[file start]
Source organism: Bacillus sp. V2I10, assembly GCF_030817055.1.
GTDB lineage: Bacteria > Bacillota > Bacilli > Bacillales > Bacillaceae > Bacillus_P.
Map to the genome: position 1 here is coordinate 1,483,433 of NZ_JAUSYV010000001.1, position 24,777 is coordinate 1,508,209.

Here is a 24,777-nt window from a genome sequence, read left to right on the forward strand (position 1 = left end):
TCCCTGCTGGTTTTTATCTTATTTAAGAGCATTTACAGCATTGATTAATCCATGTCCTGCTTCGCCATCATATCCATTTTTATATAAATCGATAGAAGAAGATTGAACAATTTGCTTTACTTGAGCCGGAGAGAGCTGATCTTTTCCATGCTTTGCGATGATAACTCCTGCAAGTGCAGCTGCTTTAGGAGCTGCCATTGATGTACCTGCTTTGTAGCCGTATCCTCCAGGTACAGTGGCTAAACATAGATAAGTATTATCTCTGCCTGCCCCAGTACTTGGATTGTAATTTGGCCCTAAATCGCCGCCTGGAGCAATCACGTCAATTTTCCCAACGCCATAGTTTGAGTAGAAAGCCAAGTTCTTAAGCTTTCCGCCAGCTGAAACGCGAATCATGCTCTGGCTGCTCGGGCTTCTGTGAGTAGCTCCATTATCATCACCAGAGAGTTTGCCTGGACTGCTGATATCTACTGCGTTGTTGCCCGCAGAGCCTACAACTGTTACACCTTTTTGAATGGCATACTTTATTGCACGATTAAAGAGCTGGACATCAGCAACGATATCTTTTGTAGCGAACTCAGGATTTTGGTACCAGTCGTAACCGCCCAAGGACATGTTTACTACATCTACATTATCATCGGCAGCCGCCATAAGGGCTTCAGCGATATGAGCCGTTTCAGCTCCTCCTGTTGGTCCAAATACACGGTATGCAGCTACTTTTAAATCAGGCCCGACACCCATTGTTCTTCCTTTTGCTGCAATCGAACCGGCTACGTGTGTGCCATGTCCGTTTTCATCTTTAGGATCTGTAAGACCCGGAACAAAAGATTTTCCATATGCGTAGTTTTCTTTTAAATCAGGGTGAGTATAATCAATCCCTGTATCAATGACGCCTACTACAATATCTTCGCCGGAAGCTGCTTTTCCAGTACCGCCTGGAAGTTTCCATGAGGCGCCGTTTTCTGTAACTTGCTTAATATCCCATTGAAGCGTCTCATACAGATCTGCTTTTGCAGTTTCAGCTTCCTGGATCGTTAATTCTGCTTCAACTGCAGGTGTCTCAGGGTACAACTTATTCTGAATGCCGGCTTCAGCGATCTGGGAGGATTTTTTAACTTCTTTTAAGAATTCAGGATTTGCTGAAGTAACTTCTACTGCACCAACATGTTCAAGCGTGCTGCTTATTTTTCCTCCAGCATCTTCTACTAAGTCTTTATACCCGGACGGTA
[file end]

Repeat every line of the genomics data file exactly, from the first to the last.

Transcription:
Source organism: Bacillus sp. V2I10, assembly GCF_030817055.1.
GTDB lineage: Bacteria > Bacillota > Bacilli > Bacillales > Bacillaceae > Bacillus_P.
Map to the genome: position 1 here is coordinate 1,483,433 of NZ_JAUSYV010000001.1, position 24,777 is coordinate 1,508,209.

Here is a 24,777-nt window from a genome sequence, read left to right on the forward strand (position 1 = left end):
TCCCTGCTGGTTTTTATCTTATTTAAGAGCATTTACAGCATTGATTAATCCATGTCCTGCTTCGCCATCATATCCATTTTTATATAAATCGATAGAAGAAGATTGAACAATTTGCTTTACTTGAGCCGGAGAGAGCTGATCTTTTCCATGCTTTGCGATGATAACTCCTGCAAGTGCAGCTGCTTTAGGAGCTGCCATTGATGTACCTGCTTTGTAGCCGTATCCTCCAGGTACAGTGGCTAAACATAGATAAGTATTATCTCTGCCTGCCCCAGTACTTGGATTGTAATTTGGCCCTAAATCGCCGCCTGGAGCAATCACGTCAATTTTCCCAACGCCATAGTTTGAGTAGAAAGCCAAGTTCTTAAGCTTTCCGCCAGCTGAAACGCGAATCATGCTCTGGCTGCTCGGGCTTCTGTGAGTAGCTCCATTATCATCACCAGAGAGTTTGCCTGGACTGCTGATATCTACTGCGTTGTTGCCCGCAGAGCCTACAACTGTTACACCTTTTTGAATGGCATACTTTATTGCACGATTAAAGAGCTGGACATCAGCAACGATATCTTTTGTAGCGAACTCAGGATTTTGGTACCAGTCGTAACCGCCCAAGGACATGTTTACTACATCTACATTATCATCGGCAGCCGCCATAAGGGCTTCAGCGATATGAGCCGTTTCAGCTCCTCCTGTTGGTCCAAATACACGGTATGCAGCTACTTTTAAATCAGGCCCGACACCCATTGTTCTTCCTTTTGCTGCAATCGAACCGGCTACGTGTGTGCCATGTCCGTTTTCATCTTTAGGATCTGTAAGACCCGGAACAAAAGATTTTCCATATGCGTAGTTTTCTTTTAAATCAGGGTGAGTATAATCAATCCCTGTATCAATGACGCCTACTACAATATCTTCGCCGGAAGCTGCTTTTCCAGTACCGCCTGGAAGTTTCCATGAGGCGCCGTTTTCTGTAACTTGCTTAATATCCCATTGAAGCGTCTCATACAGATCTGCTTTTGCAGTTTCAGCTTCCTGGATCGTTAATTCTGCTTCAACTGCAGGTGTCTCAGGGTACAACTTATTCTGAATGCCGGCTTCAGCGATCTGGGAGGATTTTTTAACTTCTTTTAAGAATTCAGGATTTGCTGAAGTAACTTCTACTGCACCAACATGTTCAAGCGTGCTGCTTATTTTTCCTCCAGCATCTTCTACTAAGTCTTTATACCCGGACGGTA